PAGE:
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1 May 2005 Expression and Function of Growth Differentiation Factor-9 in an Oviparous Species, Gallus domesticus
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Abstract

Many studies have indicated a critical role for the oocyte growth factor, growth differentiation factor-9 (GDF9), in mammalian follicle development, but no information has been available concerning oviparous species. We cloned a cDNA for chicken GDF9 (162 base pairs) and used it in Northern blot analysis to identify a transcript at 1.7 kilobase in RNA isolated from the ovary of the hen. We also sequenced two full-length clones from a normalized chicken reproductive tract cDNA library. The cDNA clone for chicken GDF9 encodes a protein of approximately 449 amino acids and all six cysteine residues, and three of the four glycosylation sites are conserved with respect to mammalian GDF9. Chicken GDF9 is approximately 65% similar in the full-length cDNA sequence and 80% similar in amino acid sequence at the C-terminal region to GDF9 from several mammals. Quantitative polymerase chain reaction analysis (n = 5) indicated that GDF9 mRNA is greatest in follicles <1 mm in size compared with larger follicles or granulosa layers isolated from larger follicles. Immunocytochemical analysis showed strong expression of GDF9 in hen oocytes. In yolk-filled oocytes, the GDF9 was localized at the periphery of the oocyte. Finally, oocyte-conditioned medium (from <1-mm oocytes) resulted in a 2-fold increase in granulosa cell proliferation, which could be inhibited by preincubation of the conditioned medium with GDF9 antibody. These data suggest that GDF9 is present in the hen oocyte and that this factor is capable of enhancing granulosa cell proliferation, as has been demonstrated in mammals.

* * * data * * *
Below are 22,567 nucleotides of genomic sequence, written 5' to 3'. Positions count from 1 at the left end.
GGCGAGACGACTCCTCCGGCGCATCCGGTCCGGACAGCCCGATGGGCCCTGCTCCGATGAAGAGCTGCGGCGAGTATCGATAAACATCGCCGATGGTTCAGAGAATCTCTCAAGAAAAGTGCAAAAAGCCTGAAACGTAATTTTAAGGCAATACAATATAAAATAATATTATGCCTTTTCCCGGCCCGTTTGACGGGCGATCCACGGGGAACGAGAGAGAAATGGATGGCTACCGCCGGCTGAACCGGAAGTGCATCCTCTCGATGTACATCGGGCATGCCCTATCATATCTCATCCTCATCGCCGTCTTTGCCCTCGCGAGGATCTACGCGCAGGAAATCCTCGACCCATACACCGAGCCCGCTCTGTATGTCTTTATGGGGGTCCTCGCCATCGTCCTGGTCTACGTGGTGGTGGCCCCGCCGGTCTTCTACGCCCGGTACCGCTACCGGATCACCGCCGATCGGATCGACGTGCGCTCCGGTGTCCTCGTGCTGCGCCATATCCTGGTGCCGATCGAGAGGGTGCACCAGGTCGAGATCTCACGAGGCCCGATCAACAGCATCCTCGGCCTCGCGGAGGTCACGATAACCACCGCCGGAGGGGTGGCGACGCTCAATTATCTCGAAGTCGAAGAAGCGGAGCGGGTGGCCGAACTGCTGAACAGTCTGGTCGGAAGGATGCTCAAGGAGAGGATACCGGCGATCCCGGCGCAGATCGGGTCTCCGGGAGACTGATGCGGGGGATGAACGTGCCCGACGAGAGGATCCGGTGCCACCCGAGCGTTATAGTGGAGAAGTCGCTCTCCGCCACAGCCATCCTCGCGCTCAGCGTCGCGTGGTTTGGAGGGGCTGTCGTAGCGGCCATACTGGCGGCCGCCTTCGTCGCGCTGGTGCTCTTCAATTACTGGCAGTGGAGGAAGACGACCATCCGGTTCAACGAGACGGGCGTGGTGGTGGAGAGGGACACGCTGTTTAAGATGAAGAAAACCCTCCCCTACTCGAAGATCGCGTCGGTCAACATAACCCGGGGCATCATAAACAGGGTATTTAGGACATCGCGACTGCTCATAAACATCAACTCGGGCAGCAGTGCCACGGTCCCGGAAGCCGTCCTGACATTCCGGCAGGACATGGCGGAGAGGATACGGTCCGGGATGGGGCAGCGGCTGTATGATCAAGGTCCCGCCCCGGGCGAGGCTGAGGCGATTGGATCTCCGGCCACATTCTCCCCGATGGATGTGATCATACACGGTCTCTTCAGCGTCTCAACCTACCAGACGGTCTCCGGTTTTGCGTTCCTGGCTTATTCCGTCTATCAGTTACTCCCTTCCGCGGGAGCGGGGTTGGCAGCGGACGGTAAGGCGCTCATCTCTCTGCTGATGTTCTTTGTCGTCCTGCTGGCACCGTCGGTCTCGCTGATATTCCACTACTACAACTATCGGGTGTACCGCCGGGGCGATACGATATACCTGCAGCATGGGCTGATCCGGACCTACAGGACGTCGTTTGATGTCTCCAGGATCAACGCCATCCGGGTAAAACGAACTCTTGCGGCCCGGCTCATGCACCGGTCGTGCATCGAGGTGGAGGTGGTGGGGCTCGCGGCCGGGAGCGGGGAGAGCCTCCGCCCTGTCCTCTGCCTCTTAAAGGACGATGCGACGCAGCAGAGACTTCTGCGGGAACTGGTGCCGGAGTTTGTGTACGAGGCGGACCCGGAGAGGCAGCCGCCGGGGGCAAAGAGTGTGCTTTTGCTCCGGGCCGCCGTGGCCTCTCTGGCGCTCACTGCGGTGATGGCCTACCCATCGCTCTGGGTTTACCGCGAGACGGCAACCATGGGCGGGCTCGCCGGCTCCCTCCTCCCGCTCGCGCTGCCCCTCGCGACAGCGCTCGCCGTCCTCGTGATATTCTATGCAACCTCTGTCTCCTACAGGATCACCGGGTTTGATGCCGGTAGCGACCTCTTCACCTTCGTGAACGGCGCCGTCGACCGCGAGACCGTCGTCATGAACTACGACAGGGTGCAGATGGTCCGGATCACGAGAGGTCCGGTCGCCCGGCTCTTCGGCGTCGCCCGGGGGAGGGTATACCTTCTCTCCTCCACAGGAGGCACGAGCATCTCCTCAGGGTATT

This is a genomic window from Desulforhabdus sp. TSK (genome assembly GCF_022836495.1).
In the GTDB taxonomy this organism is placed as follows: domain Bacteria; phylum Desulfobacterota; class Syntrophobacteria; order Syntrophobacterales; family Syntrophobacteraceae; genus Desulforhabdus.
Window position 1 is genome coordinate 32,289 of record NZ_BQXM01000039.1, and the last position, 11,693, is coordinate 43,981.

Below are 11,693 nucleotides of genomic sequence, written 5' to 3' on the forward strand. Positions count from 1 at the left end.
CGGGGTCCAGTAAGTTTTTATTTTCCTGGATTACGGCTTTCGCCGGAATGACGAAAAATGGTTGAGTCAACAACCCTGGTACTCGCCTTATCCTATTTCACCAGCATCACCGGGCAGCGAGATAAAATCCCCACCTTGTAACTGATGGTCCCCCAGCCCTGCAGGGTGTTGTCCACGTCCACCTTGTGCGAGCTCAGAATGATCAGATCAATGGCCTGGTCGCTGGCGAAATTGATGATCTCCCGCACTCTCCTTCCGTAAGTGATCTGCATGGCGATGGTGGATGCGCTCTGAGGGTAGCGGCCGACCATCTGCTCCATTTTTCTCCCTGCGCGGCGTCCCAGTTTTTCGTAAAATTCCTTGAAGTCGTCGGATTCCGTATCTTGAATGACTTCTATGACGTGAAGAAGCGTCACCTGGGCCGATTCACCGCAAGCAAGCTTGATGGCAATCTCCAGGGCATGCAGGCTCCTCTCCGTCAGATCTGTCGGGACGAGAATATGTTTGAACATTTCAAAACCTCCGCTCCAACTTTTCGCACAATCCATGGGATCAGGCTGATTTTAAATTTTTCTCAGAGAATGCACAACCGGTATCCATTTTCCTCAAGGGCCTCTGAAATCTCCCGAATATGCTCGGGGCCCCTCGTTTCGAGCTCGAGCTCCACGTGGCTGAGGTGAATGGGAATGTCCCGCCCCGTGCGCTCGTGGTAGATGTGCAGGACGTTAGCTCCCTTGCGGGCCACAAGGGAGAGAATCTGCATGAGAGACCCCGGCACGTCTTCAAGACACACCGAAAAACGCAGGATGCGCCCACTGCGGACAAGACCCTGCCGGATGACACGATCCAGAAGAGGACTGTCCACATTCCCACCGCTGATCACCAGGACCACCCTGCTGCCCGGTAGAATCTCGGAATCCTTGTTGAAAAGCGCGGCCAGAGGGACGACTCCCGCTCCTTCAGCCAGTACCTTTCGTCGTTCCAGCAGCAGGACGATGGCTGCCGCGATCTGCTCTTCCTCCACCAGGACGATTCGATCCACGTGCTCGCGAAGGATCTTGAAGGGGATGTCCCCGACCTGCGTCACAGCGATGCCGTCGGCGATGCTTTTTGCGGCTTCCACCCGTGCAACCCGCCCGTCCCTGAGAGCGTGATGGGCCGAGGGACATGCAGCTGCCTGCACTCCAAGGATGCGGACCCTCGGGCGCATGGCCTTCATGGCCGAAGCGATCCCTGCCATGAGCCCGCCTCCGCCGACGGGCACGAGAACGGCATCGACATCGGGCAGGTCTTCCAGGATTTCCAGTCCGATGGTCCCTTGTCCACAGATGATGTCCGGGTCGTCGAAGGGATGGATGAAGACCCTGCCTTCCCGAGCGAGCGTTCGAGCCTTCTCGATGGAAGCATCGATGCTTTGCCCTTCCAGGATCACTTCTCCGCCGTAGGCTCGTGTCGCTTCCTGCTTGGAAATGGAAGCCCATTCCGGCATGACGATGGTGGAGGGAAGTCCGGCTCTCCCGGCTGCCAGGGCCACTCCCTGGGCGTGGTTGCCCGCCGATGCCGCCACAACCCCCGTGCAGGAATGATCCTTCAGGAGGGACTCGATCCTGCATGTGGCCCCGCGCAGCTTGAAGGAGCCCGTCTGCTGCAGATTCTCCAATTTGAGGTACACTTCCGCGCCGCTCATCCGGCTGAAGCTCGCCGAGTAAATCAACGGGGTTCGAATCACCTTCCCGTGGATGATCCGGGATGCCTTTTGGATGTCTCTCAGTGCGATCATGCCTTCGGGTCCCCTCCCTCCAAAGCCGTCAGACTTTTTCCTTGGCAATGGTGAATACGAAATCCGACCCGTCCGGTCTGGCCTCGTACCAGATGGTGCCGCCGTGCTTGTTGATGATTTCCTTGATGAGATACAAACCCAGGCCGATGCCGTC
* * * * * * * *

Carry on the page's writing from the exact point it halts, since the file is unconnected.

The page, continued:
P. A. Johnson, M. J. Dickens, T. R. Kent, and J. R. Giles "Expression and Function of Growth Differentiation Factor-9 in an Oviparous Species, Gallus domesticus," Biology of Reproduction 72(5), 1095-1100, (1 May 2005). https://doi.org/10.1095/biolreprod.104.036822
Received: 4 October 2004; Accepted: 1 December 2004; Published: 1 May 2005
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